A week of gap in leases?

7 Replies

If all goes well, I will close on a property on 2/23. The property already has tenants, who I am going to screen, and (hopefully) keep. I will get their rental applications later this week. Should I get leases in place with them before I close? That doesn't seem legal. How do I handle the gap between closing and 3/1, when I would collect a first month's rent from them?

Amanda,

Are they month-to-month now?  I'm assuming that's a yes.  

You get paid on the terms of the existing leases.  If it says you get paid on the 1st of the month then that will still be the case after you close just notify the tenants where the checks go.  

Once you have a property under contract you have a legal interest in it.  So it's not outlandish to try to put new leases in place prior to close however it's very unusual.   

If it was important to you it should have been negotiated prior to finalizing the terms of the contract.  

I've been informed that in the state of Georgia that leases do not transfer, so they need to have new leases from me. Clearly this must not be typical, because I don't see a lot of conversation here on BP about this issue. There are a few days between closing and the first of the month. I'm trying to figure out what the legal situation is during that period. I hope they are covered by the terms of their previous leases, but it isn't obvious.

Any existing lease transfers with the sale of the property. If there is no written lease, then it's safe to consider them on a month-to-month verbal agreement. Either way, you are covered.

However...I personally recommend you and/or the Seller provide the tenants with written notice that a new lease will be required on the day of closing when you become the new owner. Let them know the terms you require such as rent rate, deposit, length of term, etc.

If a written lease agreement is already in place, it transfers with the sale and the terms cannot be changed without all parties agreeing.

Originally posted by @Amanda Gust :

If all goes well, I will close on a property on 2/23. The property already has tenants, who I am going to screen, and (hopefully) keep. I will get their rental applications later this week. Should I get leases in place with them before I close? That doesn't seem legal. How do I handle the gap between closing and 3/1, when I would collect a first month's rent from them?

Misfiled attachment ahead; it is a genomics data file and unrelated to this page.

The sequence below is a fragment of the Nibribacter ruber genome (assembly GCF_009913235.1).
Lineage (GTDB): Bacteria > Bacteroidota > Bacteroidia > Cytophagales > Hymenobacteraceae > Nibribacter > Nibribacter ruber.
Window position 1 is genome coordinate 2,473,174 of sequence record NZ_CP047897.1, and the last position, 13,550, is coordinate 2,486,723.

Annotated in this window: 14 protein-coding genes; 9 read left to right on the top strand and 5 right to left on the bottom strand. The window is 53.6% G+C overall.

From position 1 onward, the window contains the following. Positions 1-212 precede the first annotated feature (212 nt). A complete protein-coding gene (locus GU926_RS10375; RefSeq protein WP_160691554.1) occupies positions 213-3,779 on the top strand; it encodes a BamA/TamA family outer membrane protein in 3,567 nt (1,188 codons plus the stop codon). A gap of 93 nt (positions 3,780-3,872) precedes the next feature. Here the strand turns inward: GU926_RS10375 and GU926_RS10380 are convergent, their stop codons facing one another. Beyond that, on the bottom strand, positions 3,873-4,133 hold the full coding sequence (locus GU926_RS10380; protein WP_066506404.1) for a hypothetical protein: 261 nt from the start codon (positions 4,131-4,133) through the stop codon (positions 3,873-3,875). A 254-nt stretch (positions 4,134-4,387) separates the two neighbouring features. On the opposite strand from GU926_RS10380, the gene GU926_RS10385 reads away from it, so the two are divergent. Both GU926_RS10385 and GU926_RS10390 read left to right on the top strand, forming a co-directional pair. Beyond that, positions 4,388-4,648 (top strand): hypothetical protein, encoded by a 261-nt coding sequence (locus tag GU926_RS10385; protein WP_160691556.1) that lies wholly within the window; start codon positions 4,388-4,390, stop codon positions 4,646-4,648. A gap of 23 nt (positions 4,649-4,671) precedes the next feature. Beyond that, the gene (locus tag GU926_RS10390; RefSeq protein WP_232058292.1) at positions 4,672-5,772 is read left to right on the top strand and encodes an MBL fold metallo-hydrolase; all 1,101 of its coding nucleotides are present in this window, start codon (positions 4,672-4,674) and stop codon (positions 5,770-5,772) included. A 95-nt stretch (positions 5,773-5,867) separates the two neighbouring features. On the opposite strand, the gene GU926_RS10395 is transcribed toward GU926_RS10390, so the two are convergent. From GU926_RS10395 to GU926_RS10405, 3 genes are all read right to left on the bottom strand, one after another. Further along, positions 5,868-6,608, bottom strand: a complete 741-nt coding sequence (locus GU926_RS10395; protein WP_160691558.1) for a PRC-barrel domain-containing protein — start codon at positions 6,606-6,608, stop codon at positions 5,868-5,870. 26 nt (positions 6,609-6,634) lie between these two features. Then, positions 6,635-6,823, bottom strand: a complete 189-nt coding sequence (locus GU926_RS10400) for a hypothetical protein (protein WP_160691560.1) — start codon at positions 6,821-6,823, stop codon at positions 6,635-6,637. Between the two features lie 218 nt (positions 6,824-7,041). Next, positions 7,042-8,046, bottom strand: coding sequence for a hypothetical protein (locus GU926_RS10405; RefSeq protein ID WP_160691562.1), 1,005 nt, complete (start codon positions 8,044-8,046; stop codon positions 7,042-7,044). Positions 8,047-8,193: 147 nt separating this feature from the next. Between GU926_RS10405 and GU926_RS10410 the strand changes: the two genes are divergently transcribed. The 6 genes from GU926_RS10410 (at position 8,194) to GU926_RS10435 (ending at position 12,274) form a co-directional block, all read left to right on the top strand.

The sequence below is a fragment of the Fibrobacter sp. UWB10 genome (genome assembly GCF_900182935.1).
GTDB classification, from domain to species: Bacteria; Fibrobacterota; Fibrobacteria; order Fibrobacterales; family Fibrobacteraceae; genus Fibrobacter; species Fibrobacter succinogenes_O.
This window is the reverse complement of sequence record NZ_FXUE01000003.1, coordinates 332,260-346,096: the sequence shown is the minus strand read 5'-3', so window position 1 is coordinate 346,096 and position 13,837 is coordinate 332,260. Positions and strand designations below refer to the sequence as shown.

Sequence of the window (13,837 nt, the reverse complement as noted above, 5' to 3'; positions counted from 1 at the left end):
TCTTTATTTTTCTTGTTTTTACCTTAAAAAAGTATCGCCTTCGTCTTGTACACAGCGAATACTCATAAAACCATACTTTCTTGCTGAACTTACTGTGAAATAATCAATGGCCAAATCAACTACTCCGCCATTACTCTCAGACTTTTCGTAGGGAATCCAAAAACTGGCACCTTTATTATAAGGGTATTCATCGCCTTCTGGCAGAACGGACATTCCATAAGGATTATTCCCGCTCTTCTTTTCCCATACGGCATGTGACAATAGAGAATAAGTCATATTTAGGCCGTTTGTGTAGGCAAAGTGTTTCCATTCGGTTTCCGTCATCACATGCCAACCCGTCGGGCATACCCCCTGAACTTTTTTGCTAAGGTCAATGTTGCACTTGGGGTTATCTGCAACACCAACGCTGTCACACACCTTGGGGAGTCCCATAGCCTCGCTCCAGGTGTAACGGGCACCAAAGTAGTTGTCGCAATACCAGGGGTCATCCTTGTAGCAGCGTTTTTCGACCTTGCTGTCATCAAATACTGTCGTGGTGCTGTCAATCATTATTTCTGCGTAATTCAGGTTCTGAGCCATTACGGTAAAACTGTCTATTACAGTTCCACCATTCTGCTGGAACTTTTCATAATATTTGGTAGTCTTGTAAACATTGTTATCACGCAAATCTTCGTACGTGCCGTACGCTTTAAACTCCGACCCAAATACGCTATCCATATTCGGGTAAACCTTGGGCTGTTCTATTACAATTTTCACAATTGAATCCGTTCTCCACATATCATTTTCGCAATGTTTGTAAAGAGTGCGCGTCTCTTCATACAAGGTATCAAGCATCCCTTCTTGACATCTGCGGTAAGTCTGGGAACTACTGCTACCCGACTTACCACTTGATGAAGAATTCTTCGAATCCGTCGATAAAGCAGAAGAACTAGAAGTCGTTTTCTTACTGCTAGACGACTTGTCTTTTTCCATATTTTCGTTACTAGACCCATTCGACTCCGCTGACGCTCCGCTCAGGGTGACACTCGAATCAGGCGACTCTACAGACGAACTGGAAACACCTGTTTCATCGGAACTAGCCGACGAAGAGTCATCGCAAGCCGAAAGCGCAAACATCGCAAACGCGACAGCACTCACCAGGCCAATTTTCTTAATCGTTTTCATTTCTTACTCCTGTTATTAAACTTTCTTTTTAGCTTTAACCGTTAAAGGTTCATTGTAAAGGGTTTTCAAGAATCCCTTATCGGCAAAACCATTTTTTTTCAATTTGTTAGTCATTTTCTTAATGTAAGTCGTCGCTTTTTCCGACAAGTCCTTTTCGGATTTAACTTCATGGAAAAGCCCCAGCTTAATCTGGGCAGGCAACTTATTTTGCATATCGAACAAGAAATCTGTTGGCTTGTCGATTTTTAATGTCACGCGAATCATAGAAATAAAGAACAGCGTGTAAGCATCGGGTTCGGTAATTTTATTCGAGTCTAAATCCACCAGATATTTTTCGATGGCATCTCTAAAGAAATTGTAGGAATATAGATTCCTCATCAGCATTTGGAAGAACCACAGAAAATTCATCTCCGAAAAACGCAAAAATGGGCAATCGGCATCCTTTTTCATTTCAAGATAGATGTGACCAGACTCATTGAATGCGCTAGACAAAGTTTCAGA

My question to you is, unless the title is in your name, what kind of legal right do you have to screen the tenants. You are a prospective buyer, not an owner yet.  You may find yourself in hot water if you are screening and someone takes objection to this. I would never screen someone else' tenant.  Maybe you can ask the landlord to do the screening and provide you with the information as a part of due diligence. 

To answer your question directly,  the difference can be settled at the settlement, or you can just have the seller write you a check for the difference post settlement. Nothing should change for the new tenants. They should write the next check to you on 3/1.  That's the only thing should change

Good luck.

You should have an estoppel letter from the current owner prior to closing stating all relevant information on tenants, including security deposits, monthly rent, who pays what utilities, copies of existing leases (if any) etc.

At closing, you should receive rents pro-rated to the date you close, and transfer of security deposits held by seller or manager. 

Before  closing, we send a letter and hand-deliver to tenants to confirm the info from the owner's estoppel letter, and tell the tenants to contact us immediately if there are any questions or misunderstandings.  

Example:  seller says there is no security deposit, tenant says there is.  Proof of that deposit would be required; copy of lease stating receipt of deposit or receipt of payment. 

We once had a seller tell us that the tenant didn't pay rent one month and seller used the security deposit as rent, so there is no security deposit.  Don't buy it--rent is rent, security deposit is security.  If the seller allowed the tenant to remain there, tenant still has a security deposit.

Let tenants know that a new lease will be offered to them immediately following closing. Hope this helps you.

Marc Winter, Real Estate Agent

@Marc Winter , thanks. I have their current leases, what I didn't include in my letter to the tenants is the amount the seller says he has for their deposit. I'm going to hand write that on them now.

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